The socialist vision: Newer perspectives
The collapse of the USSR resulted in, among other things, a resurfacing of critical studies of Marxism going beyond the Cold War polarities. One part of that was a recovery of the wide spectrum within revolutionary Marxism that had been flattened into the correct line versus the class traitors and deviationists under Stalinism and its kin elsewhere. Sobhanlal Datta Gupta has been one of the few Indian scholars seriously engaged in this project. The book under review is part of a series of studies he has been publishing. In it, he attempts to summarise a considerable body of work on Nikolai Ivanovich Bukharin. He also tries to examine several themes in Bukharin’s work, trying to place the last period of his writings within the wider context of his evolution as a Marxist thinker after the Russian revolution, and focusing mainly on the issues of socialist construction, and culture and philosophy.
Unlike many of the other figures whom Western Marxism has sought to appropriate, Bukharin was part of the Bolshevik leadership. This means that he had practical experience of the attempt to build socialism, and therefore, his views and his criticisms, have to be seen as an insider’s writings, and as writings that take practical issues seriously into account. Stephen Cohen’s biography of Bukharin, especially his response to Marcel Liebman’s review of his book, argued that Bukharin represented, more than Trotsky, a set of alternatives. Datta Gupta’s study of Bukharin and the way he presents the recovery of Bukharin suggests a more complex picture. Bukharin shared with Lenin and Trotsky the vision of a working class revolution, the rule of the proletariat, and a transition to a communist society where the market would be overcome. This was why Bukharin is not a forerunner of so-called market socialism. But where Bukharin’s socialist humanism stumbled, and where Datta Gupta’s analysis stumbles, is in the assumption that Stalinism was another (albeit harsher) route to socialism. That it was a distinct social group which had seized power (debates continue about whether it was a class or not, and what the economic mechanisms were) has to be recognised. Those who remained trapped within the framework of building socialism in one country and a one-party regime, could not see the transformation. This was why, even when Bukharin was to become a dissident, he would go on working for the Stalinist regime.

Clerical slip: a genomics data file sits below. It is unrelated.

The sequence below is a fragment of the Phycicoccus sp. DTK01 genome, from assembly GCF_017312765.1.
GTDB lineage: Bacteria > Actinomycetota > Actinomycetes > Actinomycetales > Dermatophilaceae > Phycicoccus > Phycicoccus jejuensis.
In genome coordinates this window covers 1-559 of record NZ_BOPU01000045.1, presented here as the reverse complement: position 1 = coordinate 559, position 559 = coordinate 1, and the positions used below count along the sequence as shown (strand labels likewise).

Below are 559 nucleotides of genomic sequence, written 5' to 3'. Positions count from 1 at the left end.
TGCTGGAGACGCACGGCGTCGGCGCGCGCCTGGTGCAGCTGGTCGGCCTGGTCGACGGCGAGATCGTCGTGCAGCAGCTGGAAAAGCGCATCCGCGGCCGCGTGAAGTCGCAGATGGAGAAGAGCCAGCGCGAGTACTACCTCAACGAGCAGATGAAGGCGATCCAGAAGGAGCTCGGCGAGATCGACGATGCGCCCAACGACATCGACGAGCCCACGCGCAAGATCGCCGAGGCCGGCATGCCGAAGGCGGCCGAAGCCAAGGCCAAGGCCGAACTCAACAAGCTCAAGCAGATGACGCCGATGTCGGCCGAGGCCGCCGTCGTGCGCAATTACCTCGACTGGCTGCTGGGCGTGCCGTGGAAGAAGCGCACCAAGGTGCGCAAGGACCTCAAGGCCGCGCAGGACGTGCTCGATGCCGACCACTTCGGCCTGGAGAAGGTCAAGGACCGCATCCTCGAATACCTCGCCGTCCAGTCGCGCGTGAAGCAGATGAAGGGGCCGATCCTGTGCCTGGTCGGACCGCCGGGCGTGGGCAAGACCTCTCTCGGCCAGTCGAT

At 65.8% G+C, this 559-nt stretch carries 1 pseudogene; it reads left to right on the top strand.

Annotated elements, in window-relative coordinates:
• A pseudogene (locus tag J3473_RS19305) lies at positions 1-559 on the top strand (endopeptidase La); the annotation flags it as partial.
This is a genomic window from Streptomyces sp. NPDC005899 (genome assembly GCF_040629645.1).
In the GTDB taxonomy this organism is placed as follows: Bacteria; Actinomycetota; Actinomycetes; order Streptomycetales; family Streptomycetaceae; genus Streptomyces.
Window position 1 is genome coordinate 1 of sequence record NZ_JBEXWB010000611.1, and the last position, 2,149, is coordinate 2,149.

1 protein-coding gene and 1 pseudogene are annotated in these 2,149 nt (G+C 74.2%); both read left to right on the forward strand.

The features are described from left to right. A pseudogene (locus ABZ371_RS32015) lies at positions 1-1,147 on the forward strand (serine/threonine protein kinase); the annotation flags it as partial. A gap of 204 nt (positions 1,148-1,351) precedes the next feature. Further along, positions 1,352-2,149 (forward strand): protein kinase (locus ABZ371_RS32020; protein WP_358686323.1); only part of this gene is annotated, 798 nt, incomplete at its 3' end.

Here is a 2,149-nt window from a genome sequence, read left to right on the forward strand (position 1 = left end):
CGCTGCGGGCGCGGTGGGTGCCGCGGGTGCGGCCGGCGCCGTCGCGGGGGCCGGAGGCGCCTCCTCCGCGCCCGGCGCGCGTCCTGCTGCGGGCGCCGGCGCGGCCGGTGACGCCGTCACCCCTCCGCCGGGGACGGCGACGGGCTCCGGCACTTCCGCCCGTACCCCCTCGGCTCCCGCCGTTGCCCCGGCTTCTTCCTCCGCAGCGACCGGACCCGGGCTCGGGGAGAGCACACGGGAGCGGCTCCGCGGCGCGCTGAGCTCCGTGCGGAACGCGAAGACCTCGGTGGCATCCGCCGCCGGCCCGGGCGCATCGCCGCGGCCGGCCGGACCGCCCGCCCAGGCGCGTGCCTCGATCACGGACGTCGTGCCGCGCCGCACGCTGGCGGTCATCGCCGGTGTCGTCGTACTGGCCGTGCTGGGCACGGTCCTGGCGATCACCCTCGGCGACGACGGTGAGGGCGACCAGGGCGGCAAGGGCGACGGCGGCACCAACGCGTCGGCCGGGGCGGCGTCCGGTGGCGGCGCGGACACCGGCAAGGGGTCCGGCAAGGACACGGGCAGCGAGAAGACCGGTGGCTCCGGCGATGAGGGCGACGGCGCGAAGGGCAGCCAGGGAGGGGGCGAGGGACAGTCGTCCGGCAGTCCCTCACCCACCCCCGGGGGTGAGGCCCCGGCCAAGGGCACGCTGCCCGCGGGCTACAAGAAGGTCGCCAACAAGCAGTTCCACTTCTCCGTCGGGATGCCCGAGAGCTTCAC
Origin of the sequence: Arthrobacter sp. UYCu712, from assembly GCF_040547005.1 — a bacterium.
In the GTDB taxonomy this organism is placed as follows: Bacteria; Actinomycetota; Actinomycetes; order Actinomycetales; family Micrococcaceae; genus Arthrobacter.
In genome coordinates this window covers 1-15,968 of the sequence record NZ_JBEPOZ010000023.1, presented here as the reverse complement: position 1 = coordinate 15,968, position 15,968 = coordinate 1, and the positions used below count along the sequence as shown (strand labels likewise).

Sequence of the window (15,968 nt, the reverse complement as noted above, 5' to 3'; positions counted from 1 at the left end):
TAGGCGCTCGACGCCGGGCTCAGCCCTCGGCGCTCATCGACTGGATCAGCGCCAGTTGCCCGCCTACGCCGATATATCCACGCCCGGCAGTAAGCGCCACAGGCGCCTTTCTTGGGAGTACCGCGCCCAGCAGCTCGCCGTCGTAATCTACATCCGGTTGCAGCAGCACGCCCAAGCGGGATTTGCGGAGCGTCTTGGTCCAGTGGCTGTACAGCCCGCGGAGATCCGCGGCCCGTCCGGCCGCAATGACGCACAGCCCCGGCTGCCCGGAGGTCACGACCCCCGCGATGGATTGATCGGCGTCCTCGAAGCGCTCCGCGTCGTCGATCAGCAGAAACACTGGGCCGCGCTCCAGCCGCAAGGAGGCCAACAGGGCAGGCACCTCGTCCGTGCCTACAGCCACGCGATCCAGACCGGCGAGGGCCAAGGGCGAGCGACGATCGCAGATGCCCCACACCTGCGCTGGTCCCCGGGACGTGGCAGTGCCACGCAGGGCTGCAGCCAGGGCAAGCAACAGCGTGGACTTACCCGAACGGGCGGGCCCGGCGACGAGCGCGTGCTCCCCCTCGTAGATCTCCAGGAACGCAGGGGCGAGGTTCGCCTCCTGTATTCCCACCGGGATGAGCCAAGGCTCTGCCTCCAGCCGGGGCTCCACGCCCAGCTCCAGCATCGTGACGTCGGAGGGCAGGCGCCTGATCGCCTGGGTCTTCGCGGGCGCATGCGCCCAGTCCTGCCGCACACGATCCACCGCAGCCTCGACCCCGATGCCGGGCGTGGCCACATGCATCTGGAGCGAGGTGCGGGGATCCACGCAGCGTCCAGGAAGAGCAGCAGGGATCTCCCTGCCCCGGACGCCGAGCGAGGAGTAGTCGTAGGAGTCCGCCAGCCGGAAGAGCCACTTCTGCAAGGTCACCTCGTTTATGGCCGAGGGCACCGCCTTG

But that he could not be rehabilitated after 1956 shows that his ideas did retain a sting. It would be in 1988, the year of his centenary and into Perestroika and glasnost that he would be rehabilitated in the USSR. Contrary to the official Soviet writings of that era, however, serious studies showed that Bukharin cannot be regarded as the intellectual antecedent of Gorbachev. One needs to look at the actual texts of the Bukharin-Preobrazhensky-Trotsky debates of the 1920s. They all agreed that there was a need to move from the New Economic Policy to socialism. Datta Gupta does not bring in that debate. But his examination of Bukharin’s writings, in fact, show that Bukharin seems to have believed the ultra-left defence of War Communism (Trotsky’s writings of 1919-20 show a far less confidence in War Communism, contrary to the image created by Deutscher). Lars Lih claims that Bukharin never abandoned the spirit and rationale of War Communism.
Datta Gupta discusses, in two very interesting chapters, Bukharin’s writings on culture and philosophy. Bukharin supported the Proletkult current in the early years of the revolution. However, the post-1921 evolution of Bukharin showed several stages. In 1922, he argued that the resolution of cultural and educational programmes was most urgent. But Datta Gupta’s claim that this put him in opposition to Trotsky is doubtful. Between 1922 and 1926 Trotsky would write a series of essays stressing the need to integrate a cultural revolution with economic transformation. As the toleration of the 1920s gave way to a dogmatic Socialist Realism in the 1930s, Bukharin attempted a softer line. His report on poetry and poetics at the Writers’ Congress distinguished between natural and human sciences, and stressed the need for an ontological hermeneutics. A secret report of the People’s Commissariat for Internal Affairs looked at his critical views of contemporary Soviet poets. He called for diversity, opposed undifferentiated unity. He would do this again when he looked at fascism and culture.
Bukharin’s writings on philosophy are also treated, along with a consideration of the views of Lenin, Gramsci and Lukács on Bukharin’s philosophical positions. Gramsci provided a sustained critique of Historical Materialism. Bukharin’s re-reading of Lenin, Datta Gupta suggests, was a major factor in his shift to a more dialectical stance in the 1930s. The very brief treatment of the Philosophical Arabesques, however, is not very satisfactory. As an introduction to a complex subject, Datta Gupta has attempted to generate interest. But the simultaneous attempt to look at the wide range of studies on Bukharin as well as to look at Bukharin’s own writings all within the scope of such a brief text at times creates problems for the unwary reader.
Bukharin as a dissident remained trapped, because he could never think of a revolutionary overthrow of the bureaucratic regime. Datta Gupta is too scrupulous a scholar not to notice this. Hence he ends by suggesting that because Bukharin did not call for a direct attack on the regime, his critique remains an incomplete one capable of creating confusion.
The Socialist Vision and the Silenced Voices of Democracy: New Perspectives — Nikolai Bukharin By Sobhanlal Datta Gupta, Seribaan, Rs 495